This study confirms that pneumonia often occurs in patients with underlying comorbid illness and demonstrates that the pneumonia often results in a worsening of such underlying conditions. One or more medical complications occurred in nearly 70% of inpatients who survived and in 95% of inpatients who died. An example of the interaction between comorbidity and the acute episode of pneumonia is that nearly 17% of inpatients in this study had a history of congestive heart failure at presentation and 19% of survivors and 42% of nonsurvivors had new or worsening congestive heart failure within 30 days of presentation.

Nearly 90% of outpatients had returned to usual activities or work by the 30-day follow-up; 57% of nonworking inpatients and 82% of working inpatients returned to usual activities during this period. Physicians should inform patients and their caregivers that symptoms are likely to persist beyond the acute phase of the illness; more than three quarters of the outpatients and nearly 90% of the inpatients in this study had 1 or more pneumonia-related symptoms at 30 days. Separate analyses of a subgroup of outpatients and inpatients enrolled in this study demonstrated that 28% had dyspnea, 32% had cough, and 51% had fatigue for up to 90 days after presentation.38 Failure of symptom resolution also has an impact on health care resource use. Symptom severity measured 7 and 30 days after presentation was independently associated with pneumonia-related physician office visits at both 30 and 90 days after presentation.39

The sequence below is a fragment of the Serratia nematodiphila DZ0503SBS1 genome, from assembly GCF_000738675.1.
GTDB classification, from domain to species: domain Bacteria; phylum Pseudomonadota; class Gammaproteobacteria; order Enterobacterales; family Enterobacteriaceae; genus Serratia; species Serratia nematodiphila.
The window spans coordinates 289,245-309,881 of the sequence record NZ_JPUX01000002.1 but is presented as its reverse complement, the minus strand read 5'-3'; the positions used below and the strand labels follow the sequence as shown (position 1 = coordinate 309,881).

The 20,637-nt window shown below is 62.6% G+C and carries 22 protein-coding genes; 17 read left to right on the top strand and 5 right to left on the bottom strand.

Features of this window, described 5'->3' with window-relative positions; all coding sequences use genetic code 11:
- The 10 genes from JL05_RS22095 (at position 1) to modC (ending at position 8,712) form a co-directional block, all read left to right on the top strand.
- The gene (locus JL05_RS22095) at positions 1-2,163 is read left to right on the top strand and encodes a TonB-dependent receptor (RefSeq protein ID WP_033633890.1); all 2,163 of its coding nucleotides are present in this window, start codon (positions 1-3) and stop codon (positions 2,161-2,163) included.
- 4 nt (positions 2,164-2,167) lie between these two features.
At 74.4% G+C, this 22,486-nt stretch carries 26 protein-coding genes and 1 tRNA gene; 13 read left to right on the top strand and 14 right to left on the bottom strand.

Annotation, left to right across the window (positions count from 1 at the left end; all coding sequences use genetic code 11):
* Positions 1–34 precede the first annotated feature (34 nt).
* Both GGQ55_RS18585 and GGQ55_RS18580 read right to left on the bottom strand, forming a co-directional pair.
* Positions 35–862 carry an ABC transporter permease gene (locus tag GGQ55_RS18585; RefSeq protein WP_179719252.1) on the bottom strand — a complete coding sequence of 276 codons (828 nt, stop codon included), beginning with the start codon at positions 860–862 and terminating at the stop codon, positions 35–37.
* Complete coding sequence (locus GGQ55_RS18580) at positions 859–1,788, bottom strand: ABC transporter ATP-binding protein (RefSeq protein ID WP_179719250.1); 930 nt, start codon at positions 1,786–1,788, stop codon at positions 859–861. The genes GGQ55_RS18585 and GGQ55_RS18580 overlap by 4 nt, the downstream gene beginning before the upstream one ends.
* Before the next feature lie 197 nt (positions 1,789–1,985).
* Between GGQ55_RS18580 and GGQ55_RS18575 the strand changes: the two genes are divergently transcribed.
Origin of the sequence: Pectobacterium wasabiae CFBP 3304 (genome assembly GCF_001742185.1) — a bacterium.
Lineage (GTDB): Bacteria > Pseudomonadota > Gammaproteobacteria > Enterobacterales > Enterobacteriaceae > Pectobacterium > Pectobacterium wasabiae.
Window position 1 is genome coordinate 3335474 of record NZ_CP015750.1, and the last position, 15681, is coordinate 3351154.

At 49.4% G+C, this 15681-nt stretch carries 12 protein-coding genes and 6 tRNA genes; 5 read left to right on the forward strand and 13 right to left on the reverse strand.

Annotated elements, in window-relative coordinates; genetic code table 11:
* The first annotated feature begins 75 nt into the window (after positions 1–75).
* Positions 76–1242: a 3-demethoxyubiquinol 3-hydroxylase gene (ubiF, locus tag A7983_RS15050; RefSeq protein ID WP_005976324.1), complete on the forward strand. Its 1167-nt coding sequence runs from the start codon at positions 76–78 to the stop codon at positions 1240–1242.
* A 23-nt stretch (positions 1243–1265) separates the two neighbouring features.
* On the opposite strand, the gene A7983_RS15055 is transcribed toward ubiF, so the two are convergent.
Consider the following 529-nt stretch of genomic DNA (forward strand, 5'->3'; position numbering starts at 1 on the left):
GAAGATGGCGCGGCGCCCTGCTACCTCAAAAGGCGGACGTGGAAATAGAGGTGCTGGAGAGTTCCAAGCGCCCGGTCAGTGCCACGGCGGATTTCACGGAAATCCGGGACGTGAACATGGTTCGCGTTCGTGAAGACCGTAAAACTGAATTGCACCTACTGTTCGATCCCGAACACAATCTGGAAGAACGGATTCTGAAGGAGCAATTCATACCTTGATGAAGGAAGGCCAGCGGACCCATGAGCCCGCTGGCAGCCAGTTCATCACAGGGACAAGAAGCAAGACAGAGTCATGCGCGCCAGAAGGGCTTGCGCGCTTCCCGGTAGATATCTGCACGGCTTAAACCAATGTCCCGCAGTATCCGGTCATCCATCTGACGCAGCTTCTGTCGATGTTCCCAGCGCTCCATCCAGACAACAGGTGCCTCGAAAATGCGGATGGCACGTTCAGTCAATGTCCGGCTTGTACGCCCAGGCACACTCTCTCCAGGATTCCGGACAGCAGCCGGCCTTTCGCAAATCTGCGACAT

Based on the microbiologic tests obtained by the managing physicians in this study, only 5.7% of outpatients and 29.7% of inpatients had an assigned microbiologic pneumonia cause. These proportions are much lower than the 53% to 97% reported in studies with diagnostic protocols designed to determine pneumonia cause.59,39 However, the most common pathogen identified in this study, S pneumoniae, is the same as the leading pathogen identified in many studies of pneumonia cause.5,8,9,39 It is likely that atypical pathogens, including Legionella species, M pneumoniae, Coxiella burnetii, C pneumoniae, and viral species, were less commonly identified than in prior studies designed to determine pneumonia cause due to the relative infrequency with which serologic testing was performed in this observational study compared with studies using standard diagnostic protocols.59,39 The relatively low rate of assignable microbiologic diagnoses among study patients suggests that increased use of diagnostic tests and the institution of epidemiological surveillance programs similar to those established by the Centers for Disease Control and Prevention may be important in determining the complete spectrum of microbiologic pathogens responsible for causing pneumonia among hospitalized patients and identifying the emergence of antimicrobial resistance patterns among these pathogens.3